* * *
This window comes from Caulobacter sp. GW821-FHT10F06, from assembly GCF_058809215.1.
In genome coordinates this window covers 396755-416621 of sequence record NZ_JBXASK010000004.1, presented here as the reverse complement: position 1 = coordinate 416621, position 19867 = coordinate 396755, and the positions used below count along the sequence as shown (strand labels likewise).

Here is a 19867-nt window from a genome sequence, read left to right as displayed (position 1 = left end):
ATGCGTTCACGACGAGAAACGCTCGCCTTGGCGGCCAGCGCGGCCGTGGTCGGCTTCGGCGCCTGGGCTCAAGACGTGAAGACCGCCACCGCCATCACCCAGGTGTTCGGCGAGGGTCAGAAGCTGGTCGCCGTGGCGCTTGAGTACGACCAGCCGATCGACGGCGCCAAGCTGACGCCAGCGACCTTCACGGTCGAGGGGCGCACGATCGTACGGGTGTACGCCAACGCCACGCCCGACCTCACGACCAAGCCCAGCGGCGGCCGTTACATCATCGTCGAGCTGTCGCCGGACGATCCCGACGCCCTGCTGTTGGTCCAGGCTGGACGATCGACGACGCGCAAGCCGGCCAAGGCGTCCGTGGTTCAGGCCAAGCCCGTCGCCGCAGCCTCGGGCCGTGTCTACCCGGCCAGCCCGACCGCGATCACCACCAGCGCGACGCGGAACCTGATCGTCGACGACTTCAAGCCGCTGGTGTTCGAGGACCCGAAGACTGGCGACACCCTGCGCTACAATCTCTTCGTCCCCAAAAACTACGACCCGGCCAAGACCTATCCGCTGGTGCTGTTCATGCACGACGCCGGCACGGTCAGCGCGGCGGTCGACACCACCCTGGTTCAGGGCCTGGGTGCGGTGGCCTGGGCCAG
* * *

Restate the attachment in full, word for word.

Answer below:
This window comes from Caulobacter sp. GW821-FHT10F06, from assembly GCF_058809215.1.
In genome coordinates this window covers 396755-416621 of sequence record NZ_JBXASK010000004.1, presented here as the reverse complement: position 1 = coordinate 416621, position 19867 = coordinate 396755, and the positions used below count along the sequence as shown (strand labels likewise).

Here is a 19867-nt window from a genome sequence, read left to right as displayed (position 1 = left end):
ATGCGTTCACGACGAGAAACGCTCGCCTTGGCGGCCAGCGCGGCCGTGGTCGGCTTCGGCGCCTGGGCTCAAGACGTGAAGACCGCCACCGCCATCACCCAGGTGTTCGGCGAGGGTCAGAAGCTGGTCGCCGTGGCGCTTGAGTACGACCAGCCGATCGACGGCGCCAAGCTGACGCCAGCGACCTTCACGGTCGAGGGGCGCACGATCGTACGGGTGTACGCCAACGCCACGCCCGACCTCACGACCAAGCCCAGCGGCGGCCGTTACATCATCGTCGAGCTGTCGCCGGACGATCCCGACGCCCTGCTGTTGGTCCAGGCTGGACGATCGACGACGCGCAAGCCGGCCAAGGCGTCCGTGGTTCAGGCCAAGCCCGTCGCCGCAGCCTCGGGCCGTGTCTACCCGGCCAGCCCGACCGCGATCACCACCAGCGCGACGCGGAACCTGATCGTCGACGACTTCAAGCCGCTGGTGTTCGAGGACCCGAAGACTGGCGACACCCTGCGCTACAATCTCTTCGTCCCCAAAAACTACGACCCGGCCAAGACCTATCCGCTGGTGCTGTTCATGCACGACGCCGGCACGGTCAGCGCGGCGGTCGACACCACCCTGGTTCAGGGCCTGGGTGCGGTGGCCTGGGCCAG